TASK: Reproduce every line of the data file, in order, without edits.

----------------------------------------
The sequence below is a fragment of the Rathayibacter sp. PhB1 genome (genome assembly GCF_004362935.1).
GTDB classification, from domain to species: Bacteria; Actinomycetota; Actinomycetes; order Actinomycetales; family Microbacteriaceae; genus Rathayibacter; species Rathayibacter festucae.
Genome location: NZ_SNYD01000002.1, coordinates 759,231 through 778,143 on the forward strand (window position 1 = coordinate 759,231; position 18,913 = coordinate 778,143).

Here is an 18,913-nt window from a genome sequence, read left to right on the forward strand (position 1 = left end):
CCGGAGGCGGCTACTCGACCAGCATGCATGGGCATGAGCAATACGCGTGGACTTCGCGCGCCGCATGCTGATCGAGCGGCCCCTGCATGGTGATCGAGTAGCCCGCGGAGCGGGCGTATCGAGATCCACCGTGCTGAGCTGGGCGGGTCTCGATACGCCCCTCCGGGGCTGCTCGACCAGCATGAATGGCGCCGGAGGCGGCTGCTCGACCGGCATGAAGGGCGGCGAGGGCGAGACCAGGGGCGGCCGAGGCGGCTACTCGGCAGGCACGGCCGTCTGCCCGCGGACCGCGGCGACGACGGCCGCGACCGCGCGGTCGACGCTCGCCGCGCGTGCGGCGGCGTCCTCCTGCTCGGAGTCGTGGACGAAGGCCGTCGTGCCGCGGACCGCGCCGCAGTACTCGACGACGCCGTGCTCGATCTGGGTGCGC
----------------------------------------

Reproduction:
The sequence below is a fragment of the Rathayibacter sp. PhB1 genome (genome assembly GCF_004362935.1).
GTDB classification, from domain to species: Bacteria; Actinomycetota; Actinomycetes; order Actinomycetales; family Microbacteriaceae; genus Rathayibacter; species Rathayibacter festucae.
Genome location: NZ_SNYD01000002.1, coordinates 759,231 through 778,143 on the forward strand (window position 1 = coordinate 759,231; position 18,913 = coordinate 778,143).

Here is an 18,913-nt window from a genome sequence, read left to right on the forward strand (position 1 = left end):
CCGGAGGCGGCTACTCGACCAGCATGCATGGGCATGAGCAATACGCGTGGACTTCGCGCGCCGCATGCTGATCGAGCGGCCCCTGCATGGTGATCGAGTAGCCCGCGGAGCGGGCGTATCGAGATCCACCGTGCTGAGCTGGGCGGGTCTCGATACGCCCCTCCGGGGCTGCTCGACCAGCATGAATGGCGCCGGAGGCGGCTGCTCGACCGGCATGAAGGGCGGCGAGGGCGAGACCAGGGGCGGCCGAGGCGGCTACTCGGCAGGCACGGCCGTCTGCCCGCGGACCGCGGCGACGACGGCCGCGACCGCGCGGTCGACGCTCGCCGCGCGTGCGGCGGCGTCCTCCTGCTCGGAGTCGTGGACGAAGGCCGTCGTGCCGCGGACCGCGCCGCAGTACTCGACGACGCCGTGCTCGATCTGGGTGCGC